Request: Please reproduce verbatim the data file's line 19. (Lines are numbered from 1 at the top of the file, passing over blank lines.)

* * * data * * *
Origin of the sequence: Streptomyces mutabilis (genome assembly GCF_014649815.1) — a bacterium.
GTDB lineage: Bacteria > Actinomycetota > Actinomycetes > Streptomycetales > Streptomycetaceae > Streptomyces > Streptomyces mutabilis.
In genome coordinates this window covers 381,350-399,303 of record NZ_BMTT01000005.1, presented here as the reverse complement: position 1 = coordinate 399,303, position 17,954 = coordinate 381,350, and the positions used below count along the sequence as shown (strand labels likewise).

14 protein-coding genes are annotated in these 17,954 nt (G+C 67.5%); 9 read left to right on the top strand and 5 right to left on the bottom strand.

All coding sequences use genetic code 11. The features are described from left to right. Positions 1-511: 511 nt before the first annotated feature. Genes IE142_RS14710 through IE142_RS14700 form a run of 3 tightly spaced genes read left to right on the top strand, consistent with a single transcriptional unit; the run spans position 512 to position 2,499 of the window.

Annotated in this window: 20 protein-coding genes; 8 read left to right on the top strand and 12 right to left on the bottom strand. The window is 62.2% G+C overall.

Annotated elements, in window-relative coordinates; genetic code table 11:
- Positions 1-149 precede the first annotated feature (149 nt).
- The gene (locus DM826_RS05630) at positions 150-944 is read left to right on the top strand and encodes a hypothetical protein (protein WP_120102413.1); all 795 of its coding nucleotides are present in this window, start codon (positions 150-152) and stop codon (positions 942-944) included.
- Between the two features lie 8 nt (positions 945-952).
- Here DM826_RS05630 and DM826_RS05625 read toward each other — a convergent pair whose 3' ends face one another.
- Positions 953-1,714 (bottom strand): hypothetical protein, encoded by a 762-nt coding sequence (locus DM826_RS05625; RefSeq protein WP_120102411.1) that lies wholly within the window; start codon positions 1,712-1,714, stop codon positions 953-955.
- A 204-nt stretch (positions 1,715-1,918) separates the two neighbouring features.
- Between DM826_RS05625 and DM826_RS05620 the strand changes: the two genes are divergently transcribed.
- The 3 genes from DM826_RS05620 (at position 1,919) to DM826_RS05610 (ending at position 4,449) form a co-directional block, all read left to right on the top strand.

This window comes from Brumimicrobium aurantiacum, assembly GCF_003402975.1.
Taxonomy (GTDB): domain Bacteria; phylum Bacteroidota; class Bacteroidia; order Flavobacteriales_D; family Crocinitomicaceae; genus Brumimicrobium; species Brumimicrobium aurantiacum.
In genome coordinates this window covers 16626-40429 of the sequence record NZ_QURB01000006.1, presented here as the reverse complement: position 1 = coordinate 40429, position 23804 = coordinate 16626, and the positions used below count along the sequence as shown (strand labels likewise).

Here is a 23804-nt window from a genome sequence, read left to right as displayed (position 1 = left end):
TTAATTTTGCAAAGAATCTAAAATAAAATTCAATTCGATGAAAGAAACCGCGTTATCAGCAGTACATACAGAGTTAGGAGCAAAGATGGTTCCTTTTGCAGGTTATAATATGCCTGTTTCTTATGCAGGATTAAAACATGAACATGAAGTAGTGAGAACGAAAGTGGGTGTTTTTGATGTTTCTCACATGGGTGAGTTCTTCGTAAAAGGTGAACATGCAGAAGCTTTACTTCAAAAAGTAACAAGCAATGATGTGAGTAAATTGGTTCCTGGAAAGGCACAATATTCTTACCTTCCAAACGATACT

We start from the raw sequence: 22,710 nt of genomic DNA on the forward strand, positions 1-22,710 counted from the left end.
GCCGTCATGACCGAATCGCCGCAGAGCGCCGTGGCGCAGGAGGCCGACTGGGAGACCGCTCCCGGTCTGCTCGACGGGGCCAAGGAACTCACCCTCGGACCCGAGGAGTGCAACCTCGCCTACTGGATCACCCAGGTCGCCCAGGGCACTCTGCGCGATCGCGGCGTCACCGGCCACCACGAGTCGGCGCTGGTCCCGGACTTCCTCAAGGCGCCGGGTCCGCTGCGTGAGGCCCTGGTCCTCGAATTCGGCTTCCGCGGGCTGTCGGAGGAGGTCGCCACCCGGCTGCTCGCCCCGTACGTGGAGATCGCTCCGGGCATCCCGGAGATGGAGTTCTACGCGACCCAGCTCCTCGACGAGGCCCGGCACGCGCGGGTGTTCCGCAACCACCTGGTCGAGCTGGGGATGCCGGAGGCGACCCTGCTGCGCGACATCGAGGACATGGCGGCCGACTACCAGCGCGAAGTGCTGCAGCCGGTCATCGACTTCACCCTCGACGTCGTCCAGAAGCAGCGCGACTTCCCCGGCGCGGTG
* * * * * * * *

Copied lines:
Here is a 23804-nt window from a genome sequence, read left to right as displayed (position 1 = left end):